Future of Transportation
The manufacturing and disposal of electric vehicles result in more greenhouse gases than nonelectric models, but that difference will eventually disappear altogether.
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This article is part of our series on the Future of Transportation, which is exploring innovations and challenges that affect how we move about the world.
In the 19th century, major cities faced their own emissions problem: horse manure.
With horse-drawn carriages clogging major thoroughfares, cities were burdened with noxious, smelly manure that drew flies and spread disease.
The issue started to resolve itself as internal combustion engine cars grew in popularity at the beginning of the 20th century. Of course, that meant horses, slowly but inexorably, were replaced by vehicles emitting greenhouse gases.
Now, as battery electric vehicles, or B.E.V.s — marketed as a more environmentally friendly vehicular option — replace internal combustion engines, some skeptics are pointing out that they actually have a larger carbon footprint than nonelectric vehicles. That’s due to the manufacturing and disposal of B.E.V.s — specifically their batteries — as well as a reliance on coal to create the electricity that powers them.
To determine the environmental costs of the trade-off, trade organizations and universities have conducted life cycle analyses, or L.C.A.s: comparisons between the amount of greenhouse gases created from the production, use and disposal of a B.E.V. and the gases from a gasoline-powered vehicle of a similar size.
The good news: Studies have found that, though it’s true that the production of a B.E.V. causes more pollution than a gasoline-powered counterpart, this greenhouse-gas emission difference is erased as the vehicle is driven.
And erasing the difference does not appear to take very long. In a study conducted by the University of Michigan (with a grant from the Ford Motor Company), the pollution equation evens out between 1.4 to 1.5 years for sedans, 1.6 to 1.9 years for S.U.V.s and about 1.6 years for pickup trucks, based on the average number of vehicle miles traveled in the United States.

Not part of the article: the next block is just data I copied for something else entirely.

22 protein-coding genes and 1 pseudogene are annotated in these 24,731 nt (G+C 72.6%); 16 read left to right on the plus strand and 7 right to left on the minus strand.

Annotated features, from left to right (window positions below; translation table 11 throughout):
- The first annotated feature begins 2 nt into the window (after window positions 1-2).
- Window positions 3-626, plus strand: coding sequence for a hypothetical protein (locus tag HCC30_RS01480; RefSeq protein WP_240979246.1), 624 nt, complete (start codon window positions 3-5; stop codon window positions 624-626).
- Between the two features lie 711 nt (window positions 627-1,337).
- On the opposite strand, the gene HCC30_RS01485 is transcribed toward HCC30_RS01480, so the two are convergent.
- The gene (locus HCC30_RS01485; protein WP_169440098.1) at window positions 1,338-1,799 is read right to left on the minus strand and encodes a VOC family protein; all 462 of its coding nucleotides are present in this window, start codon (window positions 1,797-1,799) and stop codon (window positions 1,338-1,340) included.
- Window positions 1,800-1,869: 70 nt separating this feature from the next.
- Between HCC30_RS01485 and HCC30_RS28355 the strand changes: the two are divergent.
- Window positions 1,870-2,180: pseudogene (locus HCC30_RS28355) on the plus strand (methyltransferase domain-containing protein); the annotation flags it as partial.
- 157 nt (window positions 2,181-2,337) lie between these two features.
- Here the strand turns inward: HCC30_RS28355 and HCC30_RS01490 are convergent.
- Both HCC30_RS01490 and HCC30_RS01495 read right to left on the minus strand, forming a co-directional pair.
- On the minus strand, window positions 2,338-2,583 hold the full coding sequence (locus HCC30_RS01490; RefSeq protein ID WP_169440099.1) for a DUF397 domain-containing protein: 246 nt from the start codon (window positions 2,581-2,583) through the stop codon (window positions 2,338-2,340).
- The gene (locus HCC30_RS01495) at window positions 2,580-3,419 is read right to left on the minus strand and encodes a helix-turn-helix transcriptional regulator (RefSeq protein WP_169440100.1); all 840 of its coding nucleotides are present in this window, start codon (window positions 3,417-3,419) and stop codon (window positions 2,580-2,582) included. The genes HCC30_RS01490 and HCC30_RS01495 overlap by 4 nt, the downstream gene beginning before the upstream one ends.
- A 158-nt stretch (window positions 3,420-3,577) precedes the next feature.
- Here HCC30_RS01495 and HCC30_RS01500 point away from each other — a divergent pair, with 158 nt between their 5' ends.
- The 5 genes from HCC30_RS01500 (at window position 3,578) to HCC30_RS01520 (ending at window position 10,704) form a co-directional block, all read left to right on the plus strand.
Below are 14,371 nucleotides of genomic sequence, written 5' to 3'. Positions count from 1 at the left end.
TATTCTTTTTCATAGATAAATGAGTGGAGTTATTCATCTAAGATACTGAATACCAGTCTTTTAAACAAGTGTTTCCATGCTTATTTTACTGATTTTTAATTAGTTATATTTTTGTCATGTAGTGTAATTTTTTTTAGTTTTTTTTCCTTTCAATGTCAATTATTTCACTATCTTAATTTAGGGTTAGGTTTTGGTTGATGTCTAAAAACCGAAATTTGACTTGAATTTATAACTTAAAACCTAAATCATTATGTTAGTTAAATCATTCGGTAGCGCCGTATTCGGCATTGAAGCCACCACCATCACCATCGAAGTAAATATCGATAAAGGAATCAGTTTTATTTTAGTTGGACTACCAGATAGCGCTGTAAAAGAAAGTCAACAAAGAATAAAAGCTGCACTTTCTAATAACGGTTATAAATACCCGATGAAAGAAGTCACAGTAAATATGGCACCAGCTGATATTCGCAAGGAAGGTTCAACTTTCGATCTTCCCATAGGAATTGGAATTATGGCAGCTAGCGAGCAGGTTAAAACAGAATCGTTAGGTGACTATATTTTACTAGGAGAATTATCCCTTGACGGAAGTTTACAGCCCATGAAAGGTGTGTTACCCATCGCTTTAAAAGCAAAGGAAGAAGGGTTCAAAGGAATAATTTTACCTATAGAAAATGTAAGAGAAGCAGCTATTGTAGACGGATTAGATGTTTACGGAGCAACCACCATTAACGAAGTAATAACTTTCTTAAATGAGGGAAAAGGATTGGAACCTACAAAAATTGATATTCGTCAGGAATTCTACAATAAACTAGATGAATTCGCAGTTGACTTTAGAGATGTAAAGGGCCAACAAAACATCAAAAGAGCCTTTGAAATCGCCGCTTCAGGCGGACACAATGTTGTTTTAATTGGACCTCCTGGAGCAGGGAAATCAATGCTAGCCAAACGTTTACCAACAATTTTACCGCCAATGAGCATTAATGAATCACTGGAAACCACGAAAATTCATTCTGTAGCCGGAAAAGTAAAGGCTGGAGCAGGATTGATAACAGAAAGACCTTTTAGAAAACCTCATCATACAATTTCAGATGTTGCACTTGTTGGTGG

The study found that, on average, emissions from B.E.V. sedans were 35 percent of the emissions from an internal-combustion sedan. Electric S.U.V.s produced 37 percent of the emissions of a gasoline-powered counterpart, and a B.E.V. pickup created 34 percent of the emissions of an internal combustion model. (Because gasoline-powered pickups consume more fuel than smaller vehicles, switching to a battery electric pickup results in a greater reduction in emissions.)
These results vary, based on how much greenhouse gas is created through the production of the electricity needed to charge a battery. The greater the use of renewable sources — such as wind, solar, nuclear and hydropower — the greater the reduction in emissions.
Of the more than 3,000 counties in the United States, 78 had increased overall emissions from electric sedans than from internal combustion vehicles — a result attributable to the fact that, in these counties, most of the electricity was generated from coal, said Greg Keoleian, director of the Center for Sustainable Systems at the University of Michigan and lead author of the study.
One of the main critiques of B.E.V.s has centered on a reliance on coal to produce the electricity needed to power these vehicles, along with the emissions produced by battery production and the shortness of battery life.
For example, a study conducted at the Leibniz Institute for Economic Research at the University of Munich, said that a Mercedes C220 diesel creates less greenhouse gas emissions than does a Tesla Model 3. Michael Kelly, professor emeritus of engineering at Cambridge University, argued that the need to charge electric vehicles would overload the electric grid and could lead to power cuts in Britain. He also believes the world does not have enough raw materials to make the large quantities of batteries needed.